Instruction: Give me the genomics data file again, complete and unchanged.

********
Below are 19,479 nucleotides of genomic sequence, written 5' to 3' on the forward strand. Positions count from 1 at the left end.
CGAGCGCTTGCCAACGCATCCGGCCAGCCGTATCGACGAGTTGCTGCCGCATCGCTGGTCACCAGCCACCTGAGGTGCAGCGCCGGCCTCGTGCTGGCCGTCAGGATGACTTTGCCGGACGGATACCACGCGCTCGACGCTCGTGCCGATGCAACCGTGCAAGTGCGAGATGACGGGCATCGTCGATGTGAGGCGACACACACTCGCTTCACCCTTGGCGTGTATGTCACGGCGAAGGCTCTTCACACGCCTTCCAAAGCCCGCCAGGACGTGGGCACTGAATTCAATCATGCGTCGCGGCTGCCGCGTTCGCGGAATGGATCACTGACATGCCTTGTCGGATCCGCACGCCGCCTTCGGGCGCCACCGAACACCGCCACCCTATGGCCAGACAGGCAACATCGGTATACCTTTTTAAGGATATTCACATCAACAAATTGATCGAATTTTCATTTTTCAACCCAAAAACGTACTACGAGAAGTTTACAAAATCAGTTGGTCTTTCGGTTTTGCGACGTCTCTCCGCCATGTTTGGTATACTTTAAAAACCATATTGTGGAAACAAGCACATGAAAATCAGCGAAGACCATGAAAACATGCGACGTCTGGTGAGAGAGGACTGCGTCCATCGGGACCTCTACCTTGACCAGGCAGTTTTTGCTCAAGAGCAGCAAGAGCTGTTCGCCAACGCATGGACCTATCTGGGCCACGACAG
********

Below are 19,479 nucleotides of genomic sequence, written 5' to 3' on the forward strand. Positions count from 1 at the left end.
CGAGCGCTTGCCAACGCATCCGGCCAGCCGTATCGACGAGTTGCTGCCGCATCGCTGGTCACCAGCCACCTGAGGTGCAGCGCCGGCCTCGTGCTGGCCGTCAGGATGACTTTGCCGGACGGATACCACGCGCTCGACGCTCGTGCCGATGCAACCGTGCAAGTGCGAGATGACGGGCATCGTCGATGTGAGGCGACACACACTCGCTTCACCCTTGGCGTGTATGTCACGGCGAAGGCTCTTCACACGCCTTCCAAAGCCCGCCAGGACGTGGGCACTGAATTCAATCATGCGTCGCGGCTGCCGCGTTCGCGGAATGGATCACTGACATGCCTTGTCGGATCCGCACGCCGCCTTCGGGCGCCACCGAACACCGCCACCCTATGGCCAGACAGGCAACATCGGTATACCTTTTTAAGGATATTCACATCAACAAATTGATCGAATTTTCATTTTTCAACCCAAAAACGTACTACGAGAAGTTTACAAAATCAGTTGGTCTTTCGGTTTTGCGACGTCTCTCCGCCATGTTTGGTATACTTTAAAAACCATATTGTGGAAACAAGCACATGAAAATCAGCGAAGACCATGAAAACATGCGACGTCTGGTGAGAGAGGACTGCGTCCATCGGGACCTCTACCTTGACCAGGCAGTTTTTGCTCAAGAGCAGCAAGAGCTGTTCGCCAACGCATGGACCTATCTGGGCCACGACAG